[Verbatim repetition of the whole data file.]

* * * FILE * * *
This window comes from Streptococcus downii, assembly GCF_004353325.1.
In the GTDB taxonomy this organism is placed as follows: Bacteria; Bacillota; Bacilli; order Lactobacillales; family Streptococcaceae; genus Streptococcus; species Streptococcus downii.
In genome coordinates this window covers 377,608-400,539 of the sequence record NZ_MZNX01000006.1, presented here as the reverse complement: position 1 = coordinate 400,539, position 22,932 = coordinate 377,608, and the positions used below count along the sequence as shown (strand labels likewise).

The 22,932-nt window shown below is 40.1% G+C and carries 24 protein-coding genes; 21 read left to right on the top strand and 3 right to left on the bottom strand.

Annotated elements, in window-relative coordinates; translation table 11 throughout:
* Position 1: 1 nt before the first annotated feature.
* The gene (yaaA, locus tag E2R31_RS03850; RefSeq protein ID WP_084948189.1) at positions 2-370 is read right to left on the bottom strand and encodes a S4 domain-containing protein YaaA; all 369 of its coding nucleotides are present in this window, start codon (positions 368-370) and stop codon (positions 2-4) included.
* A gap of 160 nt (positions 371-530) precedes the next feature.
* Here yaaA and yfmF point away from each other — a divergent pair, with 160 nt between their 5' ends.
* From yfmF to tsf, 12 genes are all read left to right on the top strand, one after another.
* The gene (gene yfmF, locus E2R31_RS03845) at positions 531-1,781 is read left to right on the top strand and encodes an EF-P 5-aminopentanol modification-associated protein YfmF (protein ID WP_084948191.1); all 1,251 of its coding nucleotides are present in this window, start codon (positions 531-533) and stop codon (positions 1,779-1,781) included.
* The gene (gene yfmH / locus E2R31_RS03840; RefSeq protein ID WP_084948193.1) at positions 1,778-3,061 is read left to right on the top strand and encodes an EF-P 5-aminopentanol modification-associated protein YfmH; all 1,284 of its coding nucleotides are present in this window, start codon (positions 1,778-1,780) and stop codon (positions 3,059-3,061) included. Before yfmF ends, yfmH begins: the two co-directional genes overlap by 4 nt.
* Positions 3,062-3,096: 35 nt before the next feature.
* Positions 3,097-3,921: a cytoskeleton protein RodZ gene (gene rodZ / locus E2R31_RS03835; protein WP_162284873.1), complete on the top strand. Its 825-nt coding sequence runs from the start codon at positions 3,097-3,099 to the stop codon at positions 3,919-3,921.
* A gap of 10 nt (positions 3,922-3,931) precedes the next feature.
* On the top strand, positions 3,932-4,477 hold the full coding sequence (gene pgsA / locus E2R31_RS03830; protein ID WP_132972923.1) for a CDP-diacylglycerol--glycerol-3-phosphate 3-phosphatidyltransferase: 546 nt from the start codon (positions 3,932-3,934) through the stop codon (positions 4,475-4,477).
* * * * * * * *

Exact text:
This window comes from Streptococcus downii, assembly GCF_004353325.1.
In the GTDB taxonomy this organism is placed as follows: Bacteria; Bacillota; Bacilli; order Lactobacillales; family Streptococcaceae; genus Streptococcus; species Streptococcus downii.
In genome coordinates this window covers 377,608-400,539 of the sequence record NZ_MZNX01000006.1, presented here as the reverse complement: position 1 = coordinate 400,539, position 22,932 = coordinate 377,608, and the positions used below count along the sequence as shown (strand labels likewise).

The 22,932-nt window shown below is 40.1% G+C and carries 24 protein-coding genes; 21 read left to right on the top strand and 3 right to left on the bottom strand.

Annotated elements, in window-relative coordinates; translation table 11 throughout:
* Position 1: 1 nt before the first annotated feature.
* The gene (yaaA, locus tag E2R31_RS03850; RefSeq protein ID WP_084948189.1) at positions 2-370 is read right to left on the bottom strand and encodes a S4 domain-containing protein YaaA; all 369 of its coding nucleotides are present in this window, start codon (positions 368-370) and stop codon (positions 2-4) included.
* A gap of 160 nt (positions 371-530) precedes the next feature.
* Here yaaA and yfmF point away from each other — a divergent pair, with 160 nt between their 5' ends.
* From yfmF to tsf, 12 genes are all read left to right on the top strand, one after another.
* The gene (gene yfmF, locus E2R31_RS03845) at positions 531-1,781 is read left to right on the top strand and encodes an EF-P 5-aminopentanol modification-associated protein YfmF (protein ID WP_084948191.1); all 1,251 of its coding nucleotides are present in this window, start codon (positions 531-533) and stop codon (positions 1,779-1,781) included.
* The gene (gene yfmH / locus E2R31_RS03840; RefSeq protein ID WP_084948193.1) at positions 1,778-3,061 is read left to right on the top strand and encodes an EF-P 5-aminopentanol modification-associated protein YfmH; all 1,284 of its coding nucleotides are present in this window, start codon (positions 1,778-1,780) and stop codon (positions 3,059-3,061) included. Before yfmF ends, yfmH begins: the two co-directional genes overlap by 4 nt.
* Positions 3,062-3,096: 35 nt before the next feature.
* Positions 3,097-3,921: a cytoskeleton protein RodZ gene (gene rodZ / locus E2R31_RS03835; protein WP_162284873.1), complete on the top strand. Its 825-nt coding sequence runs from the start codon at positions 3,097-3,099 to the stop codon at positions 3,919-3,921.
* A gap of 10 nt (positions 3,922-3,931) precedes the next feature.
* On the top strand, positions 3,932-4,477 hold the full coding sequence (gene pgsA / locus E2R31_RS03830; protein ID WP_132972923.1) for a CDP-diacylglycerol--glycerol-3-phosphate 3-phosphatidyltransferase: 546 nt from the start codon (positions 3,932-3,934) through the stop codon (positions 4,475-4,477).